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When did the other kids started seeing your dc was different?

(22 Posts)
mysonben Wed 15-Jul-09 13:37:29

Hi, ladies.
Next september will be ds (3.8 , asd) 's last year at nursery. He has made a friend there yepee grin( a little boy with a bit of speech delay but nt as far as i know), the other day as i dropped ds off , one of the older kid (who is leaving to go to reception) said "here's Ben ...that silly Ben!" ,do you think he said that because he has cottoned on the fact that ds is a bit different ?
i'm probably being paranoid (as always! wink) the kid in question must be between 4 1/2 and 5 , can children of that age already realise ???

bubblagirl Wed 15-Jul-09 13:54:19

no dont panic i know it sounds bad to hear but a child doesn't think in that way he probably makes them laugh and find him silly but not in a horrible way iyswim

coppertop Wed 15-Jul-09 14:02:53

With ds1 I think the other children started to realise in Yr2 or Yr3, so when ds1 was around 7 or 8.

I think at 4yrs old it's fairly common for children to refer to each other as silly and not mean anything by it.

mysonben Wed 15-Jul-09 14:07:27

Bubblagirl- yep iswym. I was hoping he had said that to share a bit of humour about ds.
I was surprised last xmas when ds brought home a lot of xmas cards since he didn't have any friends at the time and played alone most of the time.
It's only since the good weather has arrived that ds who has outside in the nursery garden has started running and playing a bit more with the other kids i was told by the teacher. smile

mysonben Wed 15-Jul-09 14:12:02

Gosh , my last post didn't make much sense. i meant to say ds seems to have come out of his shell a bit more since he 's been playing in the nursery garden and he has even made a friend iykwim.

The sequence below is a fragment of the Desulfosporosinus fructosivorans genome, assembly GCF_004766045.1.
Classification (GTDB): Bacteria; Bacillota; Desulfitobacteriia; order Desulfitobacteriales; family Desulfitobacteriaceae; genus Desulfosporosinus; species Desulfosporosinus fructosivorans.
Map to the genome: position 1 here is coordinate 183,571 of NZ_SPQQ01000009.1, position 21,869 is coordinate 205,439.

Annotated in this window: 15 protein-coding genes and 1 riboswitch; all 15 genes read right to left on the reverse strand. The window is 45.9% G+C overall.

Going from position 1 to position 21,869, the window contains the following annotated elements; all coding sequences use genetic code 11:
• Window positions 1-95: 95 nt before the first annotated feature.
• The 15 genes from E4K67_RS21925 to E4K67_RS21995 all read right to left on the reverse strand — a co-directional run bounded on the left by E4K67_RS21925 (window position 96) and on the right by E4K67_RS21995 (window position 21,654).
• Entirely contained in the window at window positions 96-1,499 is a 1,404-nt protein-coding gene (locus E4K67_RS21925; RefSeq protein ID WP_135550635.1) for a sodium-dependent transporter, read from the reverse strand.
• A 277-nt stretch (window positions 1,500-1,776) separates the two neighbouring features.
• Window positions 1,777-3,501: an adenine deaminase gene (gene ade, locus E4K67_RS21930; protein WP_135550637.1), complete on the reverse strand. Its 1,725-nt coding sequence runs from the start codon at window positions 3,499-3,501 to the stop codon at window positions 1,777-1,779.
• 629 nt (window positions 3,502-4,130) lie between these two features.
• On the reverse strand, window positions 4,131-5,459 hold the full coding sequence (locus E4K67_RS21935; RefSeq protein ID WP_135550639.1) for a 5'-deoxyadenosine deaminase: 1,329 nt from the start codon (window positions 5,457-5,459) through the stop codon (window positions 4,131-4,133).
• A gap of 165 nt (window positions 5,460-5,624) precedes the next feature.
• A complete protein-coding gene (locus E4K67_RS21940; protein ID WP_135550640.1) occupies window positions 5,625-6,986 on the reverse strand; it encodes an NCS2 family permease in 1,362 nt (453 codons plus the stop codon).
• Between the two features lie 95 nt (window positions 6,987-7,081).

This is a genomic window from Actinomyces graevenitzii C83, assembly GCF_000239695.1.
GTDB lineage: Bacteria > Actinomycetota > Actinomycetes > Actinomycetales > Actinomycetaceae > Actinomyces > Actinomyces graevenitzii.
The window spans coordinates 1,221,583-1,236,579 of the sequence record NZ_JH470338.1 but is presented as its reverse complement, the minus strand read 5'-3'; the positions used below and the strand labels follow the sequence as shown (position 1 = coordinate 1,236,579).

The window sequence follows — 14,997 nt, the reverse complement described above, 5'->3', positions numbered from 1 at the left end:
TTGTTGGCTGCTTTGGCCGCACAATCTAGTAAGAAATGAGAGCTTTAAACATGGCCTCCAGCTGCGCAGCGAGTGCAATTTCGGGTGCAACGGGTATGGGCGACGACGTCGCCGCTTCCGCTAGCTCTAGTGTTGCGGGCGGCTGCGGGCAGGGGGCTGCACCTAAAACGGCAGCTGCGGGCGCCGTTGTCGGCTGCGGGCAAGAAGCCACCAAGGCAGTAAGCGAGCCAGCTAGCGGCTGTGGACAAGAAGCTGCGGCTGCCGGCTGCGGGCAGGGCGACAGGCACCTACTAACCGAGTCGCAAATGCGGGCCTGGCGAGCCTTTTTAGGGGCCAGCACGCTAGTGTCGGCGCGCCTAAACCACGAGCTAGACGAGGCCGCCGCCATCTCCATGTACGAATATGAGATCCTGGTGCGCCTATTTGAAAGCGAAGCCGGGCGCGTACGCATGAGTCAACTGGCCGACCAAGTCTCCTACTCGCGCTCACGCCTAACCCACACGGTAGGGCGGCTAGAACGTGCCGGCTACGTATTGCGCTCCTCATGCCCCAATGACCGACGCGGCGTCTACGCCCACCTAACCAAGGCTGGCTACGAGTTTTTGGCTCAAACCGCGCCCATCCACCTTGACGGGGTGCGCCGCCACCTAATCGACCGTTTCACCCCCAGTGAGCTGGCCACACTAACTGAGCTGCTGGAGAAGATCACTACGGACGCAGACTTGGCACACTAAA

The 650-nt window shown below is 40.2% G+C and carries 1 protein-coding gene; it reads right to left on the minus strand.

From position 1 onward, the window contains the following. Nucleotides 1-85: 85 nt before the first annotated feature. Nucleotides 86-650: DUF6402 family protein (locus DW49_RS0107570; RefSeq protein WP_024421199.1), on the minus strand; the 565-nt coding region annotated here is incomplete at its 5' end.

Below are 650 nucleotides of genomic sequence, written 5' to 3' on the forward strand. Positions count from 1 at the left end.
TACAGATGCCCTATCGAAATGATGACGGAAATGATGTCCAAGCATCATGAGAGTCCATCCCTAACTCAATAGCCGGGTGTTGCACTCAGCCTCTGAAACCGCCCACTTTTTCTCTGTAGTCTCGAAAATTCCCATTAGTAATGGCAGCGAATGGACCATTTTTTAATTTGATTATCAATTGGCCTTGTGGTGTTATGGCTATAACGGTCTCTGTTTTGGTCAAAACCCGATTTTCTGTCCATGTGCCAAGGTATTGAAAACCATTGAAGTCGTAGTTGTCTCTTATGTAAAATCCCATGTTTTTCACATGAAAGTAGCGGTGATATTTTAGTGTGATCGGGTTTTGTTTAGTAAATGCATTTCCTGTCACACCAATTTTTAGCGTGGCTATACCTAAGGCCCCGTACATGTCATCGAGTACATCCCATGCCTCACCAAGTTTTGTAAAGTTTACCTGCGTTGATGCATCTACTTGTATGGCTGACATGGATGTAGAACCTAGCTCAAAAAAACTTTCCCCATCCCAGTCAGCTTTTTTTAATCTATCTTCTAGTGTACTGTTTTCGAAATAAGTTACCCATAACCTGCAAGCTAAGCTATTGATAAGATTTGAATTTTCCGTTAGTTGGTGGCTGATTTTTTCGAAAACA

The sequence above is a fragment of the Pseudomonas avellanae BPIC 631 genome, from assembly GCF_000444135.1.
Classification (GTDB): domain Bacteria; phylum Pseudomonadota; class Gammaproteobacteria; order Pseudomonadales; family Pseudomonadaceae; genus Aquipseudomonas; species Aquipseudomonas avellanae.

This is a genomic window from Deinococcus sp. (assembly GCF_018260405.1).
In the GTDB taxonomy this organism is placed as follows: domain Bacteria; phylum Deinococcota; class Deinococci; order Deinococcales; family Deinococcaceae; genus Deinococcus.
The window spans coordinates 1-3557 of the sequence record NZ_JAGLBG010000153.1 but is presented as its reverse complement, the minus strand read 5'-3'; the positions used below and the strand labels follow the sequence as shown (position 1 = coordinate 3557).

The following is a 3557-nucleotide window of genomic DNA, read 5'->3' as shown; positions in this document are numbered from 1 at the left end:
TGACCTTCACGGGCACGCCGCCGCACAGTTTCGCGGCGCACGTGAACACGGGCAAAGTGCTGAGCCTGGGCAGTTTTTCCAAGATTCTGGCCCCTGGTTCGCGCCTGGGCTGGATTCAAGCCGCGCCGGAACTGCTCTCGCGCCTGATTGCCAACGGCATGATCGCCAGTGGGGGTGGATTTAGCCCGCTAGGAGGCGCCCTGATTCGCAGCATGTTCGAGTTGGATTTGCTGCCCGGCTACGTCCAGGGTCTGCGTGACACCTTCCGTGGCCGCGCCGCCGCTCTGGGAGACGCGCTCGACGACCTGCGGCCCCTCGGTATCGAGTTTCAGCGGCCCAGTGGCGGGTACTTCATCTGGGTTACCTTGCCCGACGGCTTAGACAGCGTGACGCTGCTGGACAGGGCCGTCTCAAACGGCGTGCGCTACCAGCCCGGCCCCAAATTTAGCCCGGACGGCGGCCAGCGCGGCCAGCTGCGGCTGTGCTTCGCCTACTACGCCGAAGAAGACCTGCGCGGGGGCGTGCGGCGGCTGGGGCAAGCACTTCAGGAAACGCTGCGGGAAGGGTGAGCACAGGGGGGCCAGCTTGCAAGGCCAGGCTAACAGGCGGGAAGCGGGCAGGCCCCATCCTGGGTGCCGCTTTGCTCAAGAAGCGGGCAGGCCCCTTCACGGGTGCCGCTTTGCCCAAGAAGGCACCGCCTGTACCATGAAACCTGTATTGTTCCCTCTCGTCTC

Funny how his friend has a bit of speech delay, ds must find it easier to play with him than with the other kids who can speak well.

lou031205 Wed 15-Jul-09 14:14:21

DD1's friend (known her since birth) is 9 months older than her. She said to her mum, just recently that "DD1 is a little girl, isn't she?" The friend was 3.9. My (very good) friend simply said "No, DD1 is almost as big as you, but her brain is a bit poorly, so sometimes she seems younger." My friend's DD always looks out for DD1.

troutpout Wed 15-Jul-09 16:37:19

i would say it was about 7 or 8 at the beginning of juniors.

Seuss Wed 15-Jul-09 16:59:23

DS2 has recently started asking questions about why DS1 doesn't talk, he is 6. When I took DS1 to pick up DS2 from football the other boys were asking what his name was and where he goes to school (special school) but only in a curious way. Most of DS2's friends ask why DS1 doesn't talk and then get on and include him in what they are doing - haven't had any mean comments yet.

mummysaurus Wed 15-Jul-09 21:35:52

I don't think the under fives would necessarily pick up that there was a DIFFERENCE like adults would but i think kids naturally respond in different ways to different children

my friend's twin dcs are the same age as ds 3.6.While they haven't articulated in words that they see ds as different they certainly treat him like a younger child and look out for him(quite sweet actually) but then he is physically small as well.

Another 3.6 girl asked me and her mum why my ds wouldn't play the games as directed by her when we met up last week. I explained that he didn't understand what she was saying. i did explain to ds what she wanted but he still wouldn't do it - I think he'd had enough of being bossed around for the day wink

NT and non nt pre-schoolers from what I've seen are by and large a lovely bunch despite driving their own parents up the wall lol

mysonben Wed 15-Jul-09 21:55:09

Mummysaurus- I get the feeling ds is well liked at his nursery despite his aloofness at times, a lot of children come over to say hello when he arrives.
I also noticed how some of the children look out for him and try to help him sometimes.
This little girl went to get a bigger helmet for ds the other day as he wanted to go on a tricycle but the helmet he had was too small.
Also when ds cannot/doesn't want to speak at talking time on the carpet , the other children try to lead him to the answer or sometimes talk for him! wink how sweet.

mumslife Wed 15-Jul-09 21:58:51

Message withdrawn at poster's request.

mummysaurus Wed 15-Jul-09 22:04:01

mysonben

its so nice to know our kids are in caring environments isn't it? And its great that your ds made a friend, that's a huge achievement